On Nov 9, either Hillary Clinton or Donald Trump should be the next president of the United States. But whether reporters are able to follow her or him throughout the day, as is done for the sitting president, remains unclear.
[Commentary] Americans have made it clear that they want more control over their personal information.
Kellyanne Conway, the campaign manager for Donald Trump, claimed that some embedded network producers following the GOP presidential nominee are overwhelmingly “negative” in their coverage.
[Commentary] Sixty years ago, we were all asked to take part in the world’s biggest sociological experiment: What would happen if every single person in the nation were to spend five hours a day, every day, for their entire lives, staring at a glo
[Commentary] Somebody inside the Associated Press should hide the shovels so editors there will stop digging.
[Commentary] The DC Circuit Court’s decision to uphold the Federal Communications Commission’s 2015 reclassification of broadband as a telecommunications service was a big deal.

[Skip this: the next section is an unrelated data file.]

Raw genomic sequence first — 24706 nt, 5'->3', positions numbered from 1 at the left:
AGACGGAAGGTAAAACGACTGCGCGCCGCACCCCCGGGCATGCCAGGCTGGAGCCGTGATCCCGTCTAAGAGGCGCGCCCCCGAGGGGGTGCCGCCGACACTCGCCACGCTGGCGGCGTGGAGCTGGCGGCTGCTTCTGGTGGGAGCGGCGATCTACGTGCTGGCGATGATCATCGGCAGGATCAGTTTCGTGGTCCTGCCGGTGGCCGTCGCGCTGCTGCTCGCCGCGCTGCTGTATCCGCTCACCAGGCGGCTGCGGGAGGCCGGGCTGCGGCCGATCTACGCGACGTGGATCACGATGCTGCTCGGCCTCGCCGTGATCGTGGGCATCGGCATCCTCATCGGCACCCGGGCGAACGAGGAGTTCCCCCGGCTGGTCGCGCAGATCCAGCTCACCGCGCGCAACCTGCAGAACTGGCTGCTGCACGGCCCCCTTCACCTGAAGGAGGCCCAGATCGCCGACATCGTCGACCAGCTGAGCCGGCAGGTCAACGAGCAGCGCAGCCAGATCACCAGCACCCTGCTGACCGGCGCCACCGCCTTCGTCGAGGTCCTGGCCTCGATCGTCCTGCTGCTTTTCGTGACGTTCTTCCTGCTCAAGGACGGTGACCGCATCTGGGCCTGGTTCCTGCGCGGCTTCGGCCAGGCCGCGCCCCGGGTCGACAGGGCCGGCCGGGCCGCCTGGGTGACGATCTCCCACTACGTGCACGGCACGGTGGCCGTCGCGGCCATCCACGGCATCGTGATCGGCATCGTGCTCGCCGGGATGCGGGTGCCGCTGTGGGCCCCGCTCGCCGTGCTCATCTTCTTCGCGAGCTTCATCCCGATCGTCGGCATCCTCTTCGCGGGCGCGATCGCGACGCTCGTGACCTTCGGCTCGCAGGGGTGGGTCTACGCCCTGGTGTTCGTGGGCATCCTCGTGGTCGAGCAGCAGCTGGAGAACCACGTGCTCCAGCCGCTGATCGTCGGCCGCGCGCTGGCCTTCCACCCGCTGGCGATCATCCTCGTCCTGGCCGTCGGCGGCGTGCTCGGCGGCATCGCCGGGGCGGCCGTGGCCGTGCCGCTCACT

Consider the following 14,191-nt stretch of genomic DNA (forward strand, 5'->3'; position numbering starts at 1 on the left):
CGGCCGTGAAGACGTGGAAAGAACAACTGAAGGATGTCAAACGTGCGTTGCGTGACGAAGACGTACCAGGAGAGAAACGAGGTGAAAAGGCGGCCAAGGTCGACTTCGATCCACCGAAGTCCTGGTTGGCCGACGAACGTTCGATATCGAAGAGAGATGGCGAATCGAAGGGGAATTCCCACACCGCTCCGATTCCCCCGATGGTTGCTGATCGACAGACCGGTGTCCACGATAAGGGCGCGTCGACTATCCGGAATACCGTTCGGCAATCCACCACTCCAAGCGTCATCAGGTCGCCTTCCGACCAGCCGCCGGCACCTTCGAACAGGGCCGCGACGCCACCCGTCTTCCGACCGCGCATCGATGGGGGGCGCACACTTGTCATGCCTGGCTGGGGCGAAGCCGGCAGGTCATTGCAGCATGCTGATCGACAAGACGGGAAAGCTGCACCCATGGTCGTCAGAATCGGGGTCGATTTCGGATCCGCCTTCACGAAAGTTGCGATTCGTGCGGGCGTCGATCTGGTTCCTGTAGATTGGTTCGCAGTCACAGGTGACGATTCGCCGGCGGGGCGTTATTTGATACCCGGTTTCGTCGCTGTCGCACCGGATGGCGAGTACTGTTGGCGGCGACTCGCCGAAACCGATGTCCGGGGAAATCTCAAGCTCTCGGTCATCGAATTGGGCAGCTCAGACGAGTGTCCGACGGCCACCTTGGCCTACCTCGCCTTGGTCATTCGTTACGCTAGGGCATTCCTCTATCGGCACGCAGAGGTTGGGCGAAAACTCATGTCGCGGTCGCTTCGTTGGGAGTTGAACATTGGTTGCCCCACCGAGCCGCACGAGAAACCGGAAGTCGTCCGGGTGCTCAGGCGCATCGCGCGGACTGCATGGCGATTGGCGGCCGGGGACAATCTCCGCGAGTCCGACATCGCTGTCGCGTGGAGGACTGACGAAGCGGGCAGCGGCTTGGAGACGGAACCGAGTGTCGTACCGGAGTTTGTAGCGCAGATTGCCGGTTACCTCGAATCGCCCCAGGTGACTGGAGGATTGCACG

News organizations have been preparing for the possibility of their employees covering political unrest during the Republican National Convention, with some offering training and equipment typically reserved for war correspondents.
[Commentary] Look at the power of today's social media in the hands both of journalists committed to truth-telling and everyday citizens fighting back against injustice.
On the night of Aug 13, 2014, about half a million people watched online as a militarized police force in in Ferguson, Missouri, squared off with largely peaceful crowds protesting the killing of unarmed teenager Michael Brown.
[Commentary] Channel surfers who stopped on MSNBC on July 11 in the 6 p.m. hour would have stumbled on something new in the world of cable news. In the July segment, every person on camera -- the host and the two guests -- was African-American.